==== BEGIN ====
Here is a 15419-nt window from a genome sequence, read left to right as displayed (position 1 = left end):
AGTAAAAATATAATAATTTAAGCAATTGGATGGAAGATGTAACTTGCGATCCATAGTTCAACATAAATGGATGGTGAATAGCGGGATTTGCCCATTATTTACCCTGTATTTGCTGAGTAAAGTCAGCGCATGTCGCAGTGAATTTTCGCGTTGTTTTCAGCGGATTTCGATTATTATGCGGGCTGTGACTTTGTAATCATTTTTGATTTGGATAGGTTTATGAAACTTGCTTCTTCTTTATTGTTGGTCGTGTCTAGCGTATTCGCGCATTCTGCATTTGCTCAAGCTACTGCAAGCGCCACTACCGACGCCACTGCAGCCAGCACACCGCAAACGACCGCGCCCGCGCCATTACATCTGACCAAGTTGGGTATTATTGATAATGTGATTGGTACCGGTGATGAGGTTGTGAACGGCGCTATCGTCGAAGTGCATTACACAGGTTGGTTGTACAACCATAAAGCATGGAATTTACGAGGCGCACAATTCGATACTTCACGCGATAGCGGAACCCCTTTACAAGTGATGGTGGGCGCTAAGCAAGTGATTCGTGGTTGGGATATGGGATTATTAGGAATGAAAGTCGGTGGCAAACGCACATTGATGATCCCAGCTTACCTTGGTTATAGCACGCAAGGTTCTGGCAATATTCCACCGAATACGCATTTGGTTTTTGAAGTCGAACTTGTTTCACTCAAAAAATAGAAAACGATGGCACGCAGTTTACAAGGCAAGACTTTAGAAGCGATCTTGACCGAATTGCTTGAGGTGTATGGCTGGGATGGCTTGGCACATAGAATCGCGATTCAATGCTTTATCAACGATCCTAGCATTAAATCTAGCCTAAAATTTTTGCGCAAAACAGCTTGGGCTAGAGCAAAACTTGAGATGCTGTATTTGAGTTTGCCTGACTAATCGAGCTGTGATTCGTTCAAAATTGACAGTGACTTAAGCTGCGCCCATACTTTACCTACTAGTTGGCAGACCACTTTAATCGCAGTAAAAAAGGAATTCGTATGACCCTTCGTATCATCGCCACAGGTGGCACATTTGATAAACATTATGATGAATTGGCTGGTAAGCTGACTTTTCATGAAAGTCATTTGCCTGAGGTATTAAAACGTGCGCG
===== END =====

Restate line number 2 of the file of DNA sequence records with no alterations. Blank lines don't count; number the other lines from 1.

AGTAAAAATATAATAATTTAAGCAATTGGATGGAAGATGTAACTTGCGATCCATAGTTCAACATAAATGGATGGTGAATAGCGGGATTTGCCCATTATTTACCCTGTATTTGCTGAGTAAAGTCAGCGCATGTCGCAGTGAATTTTCGCGTTGTTTTCAGCGGATTTCGATTATTATGCGGGCTGTGACTTTGTAATCATTTTTGATTTGGATAGGTTTATGAAACTTGCTTCTTCTTTATTGTTGGTCGTGTCTAGCGTATTCGCGCATTCTGCATTTGCTCAAGCTACTGCAAGCGCCACTACCGACGCCACTGCAGCCAGCACACCGCAAACGACCGCGCCCGCGCCATTACATCTGACCAAGTTGGGTATTATTGATAATGTGATTGGTACCGGTGATGAGGTTGTGAACGGCGCTATCGTCGAAGTGCATTACACAGGTTGGTTGTACAACCATAAAGCATGGAATTTACGAGGCGCACAATTCGATACTTCACGCGATAGCGGAACCCCTTTACAAGTGATGGTGGGCGCTAAGCAAGTGATTCGTGGTTGGGATATGGGATTATTAGGAATGAAAGTCGGTGGCAAACGCACATTGATGATCCCAGCTTACCTTGGTTATAGCACGCAAGGTTCTGGCAATATTCCACCGAATACGCATTTGGTTTTTGAAGTCGAACTTGTTTCACTCAAAAAATAGAAAACGATGGCACGCAGTTTACAAGGCAAGACTTTAGAAGCGATCTTGACCGAATTGCTTGAGGTGTATGGCTGGGATGGCTTGGCACATAGAATCGCGATTCAATGCTTTATCAACGATCCTAGCATTAAATCTAGCCTAAAATTTTTGCGCAAAACAGCTTGGGCTAGAGCAAAACTTGAGATGCTGTATTTGAGTTTGCCTGACTAATCGAGCTGTGATTCGTTCAAAATTGACAGTGACTTAAGCTGCGCCCATACTTTACCTACTAGTTGGCAGACCACTTTAATCGCAGTAAAAAAGGAATTCGTATGACCCTTCGTATCATCGCCACAGGTGGCACATTTGATAAACATTATGATGAATTGGCTGGTAAGCTGACTTTTCATGAAAGTCATTTGCCTGAGGTATTAAAACGTGCGCG